“For us Christians, hospitality offered to the weary traveler is offered to Jesus Christ himself, through the newcomer.” — Pope Francis
We are called by Jesus to accompany the vulnerable and welcome the sojourner. At no other time has our moral responsibility to uphold these principles been greater. War, conflict, and persecution have forced millions to leave their homes, creating more refugees than at any other time in history. There are more than 70 million displaced persons worldwide, including more than 25 million refugees, over half of whom are children.
Refugee resettlement is the last resort for those who cannot return to their home country due to ongoing violence or reasons of personal safety, and who cannot stay in their first country of asylum. Since its inception in 1980, refugee resettlement has represented a bold, idealistic vision of what love and welcome looks like in practice: international agencies, national governments, and non-profit organizations all collaborating to ensure that those who are fleeing war, persecution, disaster, or any number of atrocities can be protected and live lives of dignity. Yet, in addition to repeated attempts to close our borders to those seeking asylum, reports indicate the current administration is considering cutting the number of refugee admissions to ZERO, which would have catastrophic consequences for refugees around the world waiting to reunite with family members or to simply find safety.
As a faith community, the loss of our capacity to help refugees would be devastating, and should incite us to action. Our faith calls us to welcome the stranger and care for those who are marginalized and most vulnerable. Destroying the refugee resettlement system will only create further suffering among the very people we are called to love. Sometimes love and faith are difficult to put into practice, especially when those around us have taken a different stance. Living a life grounded in love and faith was never promised to be easy. But we must stay true to the tenets of our faith and not allow fear to dictate who we love and welcome.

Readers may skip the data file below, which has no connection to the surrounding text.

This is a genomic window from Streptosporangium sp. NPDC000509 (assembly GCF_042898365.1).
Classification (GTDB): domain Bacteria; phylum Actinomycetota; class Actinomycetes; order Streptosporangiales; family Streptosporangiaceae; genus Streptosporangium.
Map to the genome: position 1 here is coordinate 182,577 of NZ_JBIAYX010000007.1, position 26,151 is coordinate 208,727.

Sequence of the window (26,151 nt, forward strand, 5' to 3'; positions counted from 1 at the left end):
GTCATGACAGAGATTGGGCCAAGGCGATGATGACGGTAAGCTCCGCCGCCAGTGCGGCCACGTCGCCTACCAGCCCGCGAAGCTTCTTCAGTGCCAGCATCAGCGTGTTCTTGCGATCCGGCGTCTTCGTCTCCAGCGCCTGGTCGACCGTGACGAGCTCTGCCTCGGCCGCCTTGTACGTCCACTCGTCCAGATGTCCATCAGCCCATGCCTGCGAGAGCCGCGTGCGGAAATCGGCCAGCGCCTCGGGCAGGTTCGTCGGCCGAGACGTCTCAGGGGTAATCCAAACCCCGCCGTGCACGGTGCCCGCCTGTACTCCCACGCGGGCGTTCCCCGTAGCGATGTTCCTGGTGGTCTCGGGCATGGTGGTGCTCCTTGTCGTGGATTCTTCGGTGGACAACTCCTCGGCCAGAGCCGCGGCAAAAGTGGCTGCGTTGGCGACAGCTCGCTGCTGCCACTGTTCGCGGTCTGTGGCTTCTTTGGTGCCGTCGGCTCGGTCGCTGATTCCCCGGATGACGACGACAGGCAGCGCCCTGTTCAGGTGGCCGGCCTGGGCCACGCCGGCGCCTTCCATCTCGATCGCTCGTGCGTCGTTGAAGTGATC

We must remain ready and committed to receiving refugees and decry the policies that now prevent refugees from seeking and finding safety. For decades, people of many faith denominations have welcomed refugees into their homes, houses of worship, and communities. Refugees are powerful ambassadors of our nation’s founding principles of equal opportunity, religious freedom, and liberty and justice for all. Most importantly, the act of welcoming refugees is an expression of our faith and our belief in the dignity and value of every person.
Thank you to the many people who have contacted Catholic Charities with offers of support. Your compassion is deeply appreciated. To take action on this critical issue, please visit ccoc.us/welcome.
Michael F. Melara is the CEO of
Catholic Charities, Diocese of Syracuse.